I did start writing a weekly column for Bird Canada  and I enjoyed being part of the greater birding community. However, I have never reacted well to having to submit something on a weekly basis,whether I felt like it or not. So I fulfilled the promise I made to myself to do it for one year, and then I stopped that too.

And then I wasn't writing anything.

The funny thing, or not so funny thing, is that when I stopped writing, I began to feel  angry and negative. I think I had unwittingly shut off the vent to my feelings, and I  found myself exploding inside. So here I am.
I certainly didn't think I would get this urge to call on my old friends in the blogosphere this evening, but  I did, and I think I will just roll with it.

I have a new camera, and many shots to share ... So I think I will just post a few to provide some context and texture  to what I have seen in the past while. If you're out there, and seeing this, welcome back!

As "they" say, a picture is worth a thousand words. Here's a short little 43,000 word book.

Out on a Limb

Long Beach

Sea Lions in Tofino, BC

Roses in Victoria, BC

White Crowned Pigeon



Bird thoughts.

The Landing

Maine is awesome.

Birds' Eye View

I won a free copy of Richard Crossley's book with this!

Reading Market in Philadelphia


The Two-rodded Fisherman


Morning storytelling.


Our new neighbour.

Haloomi and Tomatoes. If you haven't you should.

Homemade goodness.

It's never too cold for a Caesar.

First we feast with our eyes.

A huge flock of Snow buntings - REAL snowbirds

It's been almost two years, and during that time I have travelled throughout Canada, the States, the Caribbean and Honduras. I always keep my camera with me, and I took great pleasure in taking a good, long, look around at the things I enjoy most...a bird in song, a captured sigh, the wind in the water, 
food so good that you feast with your eyes, friends and family 
and all the little bits in between that make us who we are.


Light at the End of the Day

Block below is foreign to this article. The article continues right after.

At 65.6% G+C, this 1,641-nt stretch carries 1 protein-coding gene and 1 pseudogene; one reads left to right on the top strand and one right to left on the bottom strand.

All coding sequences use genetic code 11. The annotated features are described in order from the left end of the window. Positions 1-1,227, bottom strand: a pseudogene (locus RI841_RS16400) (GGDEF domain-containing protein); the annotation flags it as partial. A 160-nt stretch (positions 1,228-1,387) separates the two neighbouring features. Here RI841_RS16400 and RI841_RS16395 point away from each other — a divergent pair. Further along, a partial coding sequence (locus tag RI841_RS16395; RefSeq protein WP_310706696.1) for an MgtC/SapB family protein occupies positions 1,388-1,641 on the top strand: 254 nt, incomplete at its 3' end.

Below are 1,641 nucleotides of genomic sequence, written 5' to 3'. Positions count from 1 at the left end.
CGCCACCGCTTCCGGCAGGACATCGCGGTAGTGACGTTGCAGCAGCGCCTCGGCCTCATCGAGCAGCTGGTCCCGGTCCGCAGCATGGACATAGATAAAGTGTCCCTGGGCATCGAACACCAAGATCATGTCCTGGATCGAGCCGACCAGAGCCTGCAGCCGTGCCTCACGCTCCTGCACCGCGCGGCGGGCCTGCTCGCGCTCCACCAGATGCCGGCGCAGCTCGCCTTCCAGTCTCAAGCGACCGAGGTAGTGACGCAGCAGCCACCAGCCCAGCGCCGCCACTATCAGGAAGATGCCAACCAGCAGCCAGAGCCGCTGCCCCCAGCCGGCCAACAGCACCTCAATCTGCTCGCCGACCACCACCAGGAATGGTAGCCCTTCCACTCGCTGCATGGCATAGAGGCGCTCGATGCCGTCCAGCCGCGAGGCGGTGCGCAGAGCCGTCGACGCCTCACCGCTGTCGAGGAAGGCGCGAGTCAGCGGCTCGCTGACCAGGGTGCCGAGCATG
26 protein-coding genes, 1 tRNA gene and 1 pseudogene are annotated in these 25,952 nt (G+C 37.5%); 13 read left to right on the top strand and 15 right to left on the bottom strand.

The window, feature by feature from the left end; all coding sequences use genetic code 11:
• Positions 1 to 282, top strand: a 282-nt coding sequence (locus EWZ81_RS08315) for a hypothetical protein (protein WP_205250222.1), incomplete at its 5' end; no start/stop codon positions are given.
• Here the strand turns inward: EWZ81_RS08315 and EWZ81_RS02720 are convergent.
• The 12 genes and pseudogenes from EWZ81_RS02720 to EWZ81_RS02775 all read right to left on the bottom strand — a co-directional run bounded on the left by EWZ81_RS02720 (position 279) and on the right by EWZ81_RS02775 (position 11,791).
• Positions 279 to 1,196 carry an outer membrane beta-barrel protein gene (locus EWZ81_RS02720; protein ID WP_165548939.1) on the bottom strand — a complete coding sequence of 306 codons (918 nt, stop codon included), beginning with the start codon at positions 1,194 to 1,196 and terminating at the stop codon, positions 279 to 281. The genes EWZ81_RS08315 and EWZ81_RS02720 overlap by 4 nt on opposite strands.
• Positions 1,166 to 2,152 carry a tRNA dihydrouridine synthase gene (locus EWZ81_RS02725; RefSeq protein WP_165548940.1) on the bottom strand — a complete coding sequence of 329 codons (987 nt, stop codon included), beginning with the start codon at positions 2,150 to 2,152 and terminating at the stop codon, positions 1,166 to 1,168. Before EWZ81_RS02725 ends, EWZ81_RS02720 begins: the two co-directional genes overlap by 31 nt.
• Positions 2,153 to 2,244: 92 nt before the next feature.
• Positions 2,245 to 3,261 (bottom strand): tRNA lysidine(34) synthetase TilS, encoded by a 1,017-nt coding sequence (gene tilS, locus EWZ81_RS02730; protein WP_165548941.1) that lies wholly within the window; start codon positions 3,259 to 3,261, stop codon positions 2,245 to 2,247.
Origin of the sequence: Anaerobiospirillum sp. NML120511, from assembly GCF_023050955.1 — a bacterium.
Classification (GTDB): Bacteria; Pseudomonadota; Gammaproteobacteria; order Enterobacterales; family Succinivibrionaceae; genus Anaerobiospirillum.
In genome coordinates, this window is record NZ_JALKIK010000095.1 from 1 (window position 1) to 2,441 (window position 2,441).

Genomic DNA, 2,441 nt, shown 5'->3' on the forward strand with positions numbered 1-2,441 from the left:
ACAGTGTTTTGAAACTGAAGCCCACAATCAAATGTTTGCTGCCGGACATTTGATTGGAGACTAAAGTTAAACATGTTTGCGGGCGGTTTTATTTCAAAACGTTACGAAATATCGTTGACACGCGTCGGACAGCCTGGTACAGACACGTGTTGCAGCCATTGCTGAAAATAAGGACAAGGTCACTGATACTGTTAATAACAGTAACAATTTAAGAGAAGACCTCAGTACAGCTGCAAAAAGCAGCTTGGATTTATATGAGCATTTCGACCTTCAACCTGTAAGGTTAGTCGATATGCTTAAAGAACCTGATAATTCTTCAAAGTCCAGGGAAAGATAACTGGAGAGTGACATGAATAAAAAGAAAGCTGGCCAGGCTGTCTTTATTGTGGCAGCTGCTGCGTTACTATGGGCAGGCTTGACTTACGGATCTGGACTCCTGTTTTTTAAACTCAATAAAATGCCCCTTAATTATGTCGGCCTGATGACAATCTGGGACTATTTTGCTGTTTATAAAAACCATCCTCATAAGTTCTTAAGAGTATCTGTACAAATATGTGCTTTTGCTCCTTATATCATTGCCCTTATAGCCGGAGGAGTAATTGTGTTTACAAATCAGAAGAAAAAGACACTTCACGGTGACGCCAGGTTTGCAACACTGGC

Busy is more than a state of being, it is an oft' used excuse to not do anything. A bit of a conundrum whereby we can't get to it to do it, and so we often don't get it done. Like me. Writing this blog! The picture taking part is easy, and I carry my camera with me at all times. As well as my phone, which has a camera, and my iPad which also has a camera. So lots of pictures get taken. Almost every day in fact. They even get downloaded, sorted, and filed into a generic sorting system I've developed based on seasons, and then within the seasons, special events or  trips or whatever strikes my fancy. I'm pretty good at doing that much.
Where the whole system begins to drive me absolutely insane deteriorate is when I then have to go through all the photos I've taken on a whim and whisper of some wonderful idea, and I actually have to then crop, manipulate, resize, name, discard -all the tedious shit  time consuming, but important, background work that is crucial, before actually sharing any of the shots I've taken in order to illustrate a thought, rant, or point of view!
I have started writing for Bird Canada (http://www.birdcanada.com/) on  the 16th day of every month, not just to help shine a light on birds of the Ottawa Valley in eastern Ontario. It's  also an exercise in stick-to-it-tive-ness, it's a way for me to keep writing, even though I have been too busy to do so lately. (See opening statement.)
ALL THAT BEING SAID!! as I sorted through a whole bunch more shots  today, I thought that I should do something with them...and remembered (insert winking smiley face here) that I have this blog I've been neglecting lately.This one. The one that you, Gentle Patient Kindly Reader, are now reading.
As the light here at home on the shores of the Ottawa River begins to fade, let me show you some of the pictures I've taken over the last little while. Pictures that I HAD to take, because the light was incredible -and unbearable, with apologies to Milan Kundara. He wrote that "when the mind speaks, the heart finds it indecent to object" in his book The Unbearable Lightness of Being. I agree. And here are the photos I just had to take to someday share with you. In each of these shots it was the light that commanded my attention.

I have dozens, no, tens of dozens more photos. But, I think that's enough shedding of the light for one night.
I am a lover of light. My home has no curtains. And to quote Leonard Cohen, 
"There is a crack in everything. That's how the light gets in."